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Former Imperial Beach Mayor Diane Rose was formally seated to the City Council last night amid anger from some community members who claimed the council had failed to follow state law in appointing her.

At least one open-government expert agrees with the IB community members’ assertion that the council violated the Brown Act when it appointed Rose to fill the vacant seat created by the May 24 death of Councilman Fred McLean.

At a special meeting May 27, the council voted to have Rose appointed despite not having placed an item on the agenda indicating explicitly that any appointment would be considered. The only item on the agenda was a presentation by City Manager Gary Brown discussing the council’s options for filling the vacancy moving forward. Those options included calling a special election or making an appointment.

That presentation included a recommendation from the city manager that the council make a temporary appointment, and that it decide when an election for a permanent member would be held.

In his recommendation, the city manager suggested the council post a public notice calling for applications to be submitted by interested candidates by June 4 and that a candidate be selected by June 23 in order to comply with state election requirements that a temporary council member be in place within 30 days.

The decision by the council to appoint Rose that same day may have violated a section of the Brown Act stipulating that “[n]o action or discussion shall be undertaken on any item not appearing on the posted agenda.”

According to the state’s open-meeting law, because consideration of an appointment was not listed on the agenda, the Council could have requested more information or taken action “to direct staff to place a matter of business on a future agenda.”

Instead, Mayor Jim Janney moved to appoint Rose, having received a phone call from the former mayor in which she “offered her services” to the council, Janney said in an interview. After discussion with the city attorney present at the meeting, the council voted to appoint Rose.

The next day, on May 28, a front page notice appeared in the Imperial Beach Eagle & Times calling for applicants to fill the seat.

The Office of the City Clerk, which issued the notice, attempted to retract it after learning of the Council’s decision, but it had already gone to print. The notice had been prepared May 26, the day before the council’s special meeting.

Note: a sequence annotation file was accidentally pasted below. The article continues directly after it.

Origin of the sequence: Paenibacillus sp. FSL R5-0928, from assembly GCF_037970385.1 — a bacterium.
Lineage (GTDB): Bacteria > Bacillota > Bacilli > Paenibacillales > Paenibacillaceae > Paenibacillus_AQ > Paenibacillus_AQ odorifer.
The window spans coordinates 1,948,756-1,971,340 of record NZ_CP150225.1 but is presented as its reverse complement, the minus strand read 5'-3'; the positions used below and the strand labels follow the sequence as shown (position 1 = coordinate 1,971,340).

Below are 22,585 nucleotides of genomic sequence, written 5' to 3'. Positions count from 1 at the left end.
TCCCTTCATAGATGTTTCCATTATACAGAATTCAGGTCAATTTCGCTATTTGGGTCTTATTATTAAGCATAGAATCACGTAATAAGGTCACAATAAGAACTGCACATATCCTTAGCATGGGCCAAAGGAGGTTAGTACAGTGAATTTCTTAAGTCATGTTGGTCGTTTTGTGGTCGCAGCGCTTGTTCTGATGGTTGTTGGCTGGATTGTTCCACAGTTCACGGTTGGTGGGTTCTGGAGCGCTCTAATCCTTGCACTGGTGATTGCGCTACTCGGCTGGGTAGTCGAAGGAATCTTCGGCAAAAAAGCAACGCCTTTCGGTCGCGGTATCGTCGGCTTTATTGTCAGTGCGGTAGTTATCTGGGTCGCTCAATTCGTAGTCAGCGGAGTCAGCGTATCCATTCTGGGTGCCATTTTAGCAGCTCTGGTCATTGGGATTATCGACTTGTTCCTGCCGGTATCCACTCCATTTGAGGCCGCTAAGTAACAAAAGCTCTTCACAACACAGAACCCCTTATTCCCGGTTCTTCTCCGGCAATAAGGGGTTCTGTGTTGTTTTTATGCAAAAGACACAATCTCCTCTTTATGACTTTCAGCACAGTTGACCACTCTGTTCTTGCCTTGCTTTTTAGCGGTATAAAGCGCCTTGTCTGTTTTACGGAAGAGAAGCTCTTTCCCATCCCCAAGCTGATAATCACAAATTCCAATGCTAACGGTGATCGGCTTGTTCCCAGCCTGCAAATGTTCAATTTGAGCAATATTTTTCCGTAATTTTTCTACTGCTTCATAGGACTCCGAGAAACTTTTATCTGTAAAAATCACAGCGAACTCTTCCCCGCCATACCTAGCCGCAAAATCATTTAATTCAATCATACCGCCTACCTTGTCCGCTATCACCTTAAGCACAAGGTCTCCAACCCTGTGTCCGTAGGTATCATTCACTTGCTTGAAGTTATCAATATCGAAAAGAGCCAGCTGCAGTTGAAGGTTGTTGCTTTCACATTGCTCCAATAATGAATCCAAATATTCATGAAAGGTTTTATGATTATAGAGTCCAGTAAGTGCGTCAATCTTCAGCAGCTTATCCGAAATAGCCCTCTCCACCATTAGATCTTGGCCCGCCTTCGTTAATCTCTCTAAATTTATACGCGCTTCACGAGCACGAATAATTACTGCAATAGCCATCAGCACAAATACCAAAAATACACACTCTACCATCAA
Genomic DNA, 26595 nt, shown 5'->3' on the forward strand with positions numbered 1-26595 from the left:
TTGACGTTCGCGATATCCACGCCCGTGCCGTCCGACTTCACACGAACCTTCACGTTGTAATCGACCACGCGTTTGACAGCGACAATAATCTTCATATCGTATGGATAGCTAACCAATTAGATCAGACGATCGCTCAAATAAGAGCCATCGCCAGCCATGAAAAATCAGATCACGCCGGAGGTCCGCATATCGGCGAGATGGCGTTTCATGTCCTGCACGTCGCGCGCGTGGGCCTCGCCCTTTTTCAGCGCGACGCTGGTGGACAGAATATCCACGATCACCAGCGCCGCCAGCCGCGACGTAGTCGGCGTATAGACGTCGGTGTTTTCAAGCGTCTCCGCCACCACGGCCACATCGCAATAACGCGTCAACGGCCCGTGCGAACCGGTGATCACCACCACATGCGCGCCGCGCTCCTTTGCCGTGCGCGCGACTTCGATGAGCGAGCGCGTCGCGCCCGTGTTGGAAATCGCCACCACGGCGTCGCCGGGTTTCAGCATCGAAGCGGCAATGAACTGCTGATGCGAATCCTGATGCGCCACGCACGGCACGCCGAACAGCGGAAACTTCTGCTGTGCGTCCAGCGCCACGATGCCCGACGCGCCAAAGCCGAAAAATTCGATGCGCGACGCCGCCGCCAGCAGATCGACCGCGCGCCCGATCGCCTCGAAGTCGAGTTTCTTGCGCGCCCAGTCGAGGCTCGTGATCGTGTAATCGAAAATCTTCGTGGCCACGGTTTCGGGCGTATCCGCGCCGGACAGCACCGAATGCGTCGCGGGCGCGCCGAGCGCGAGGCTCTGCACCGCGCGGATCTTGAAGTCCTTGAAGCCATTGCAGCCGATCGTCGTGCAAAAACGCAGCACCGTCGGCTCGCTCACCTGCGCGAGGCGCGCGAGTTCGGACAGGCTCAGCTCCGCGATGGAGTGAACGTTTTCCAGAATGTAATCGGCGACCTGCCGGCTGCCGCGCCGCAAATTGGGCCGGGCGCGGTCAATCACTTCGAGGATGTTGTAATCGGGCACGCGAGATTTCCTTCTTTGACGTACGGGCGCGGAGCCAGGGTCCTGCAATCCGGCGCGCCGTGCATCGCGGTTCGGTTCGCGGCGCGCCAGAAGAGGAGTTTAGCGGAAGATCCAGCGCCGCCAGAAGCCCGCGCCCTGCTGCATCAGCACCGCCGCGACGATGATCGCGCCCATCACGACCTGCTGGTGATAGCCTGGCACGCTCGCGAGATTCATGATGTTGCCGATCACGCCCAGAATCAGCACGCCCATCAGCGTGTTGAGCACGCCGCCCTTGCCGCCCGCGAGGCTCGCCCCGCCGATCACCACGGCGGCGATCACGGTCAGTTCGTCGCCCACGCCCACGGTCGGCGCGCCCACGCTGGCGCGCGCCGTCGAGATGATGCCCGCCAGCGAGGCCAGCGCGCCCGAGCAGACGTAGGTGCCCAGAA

That raised the ire of many community members after some Imperial Beach residents attempted to apply for the position and were told it had already been filled.

Several of those members attended last night’s meeting and asked the council to rescind Rose’s appointment in the interest of due process. After conferring with City Attorney James Lough, who assured members that the council was acting on solid ground, the mayor and two of the three remaining members voted to seat Rose.

Lough said the city was not in violation of Brown Act requirements during the May 27 meeting because the agenda item, broadly titled “Filling a Vacant Council Position,” gave the council sufficient authority to appoint someone to fill the vacant seat.

But Terry Francke, general counsel for Californians Aware, a nonprofit organization that advocates for open government, disagreed.

“The subdivision of the city manager’s report (on the May 27 agenda), presented as options, clearly wouldn’t lead anyone to conclude that there would be an appointment that night,” Franke said.

“What you see on the agenda is a scenario for a discussion of options for filling the seat,” Francke said. “You do not see a scenario for the appointment of Mr. X. It really has to be that definite to give people fair warning, particularly when all the other signals are talking about a process for going forward.”

The contents of the agenda item, combined with the notice published in the Eagle & Times seeking applicants, led the public to be misdirected, he said.

Serge Dedina, an active Imperial Beach resident who organized opposition to Rose’s appointment, said he would be writing to the state attorney’s office asking that the appointment be investigated.

— ADRIAN FLORIDO

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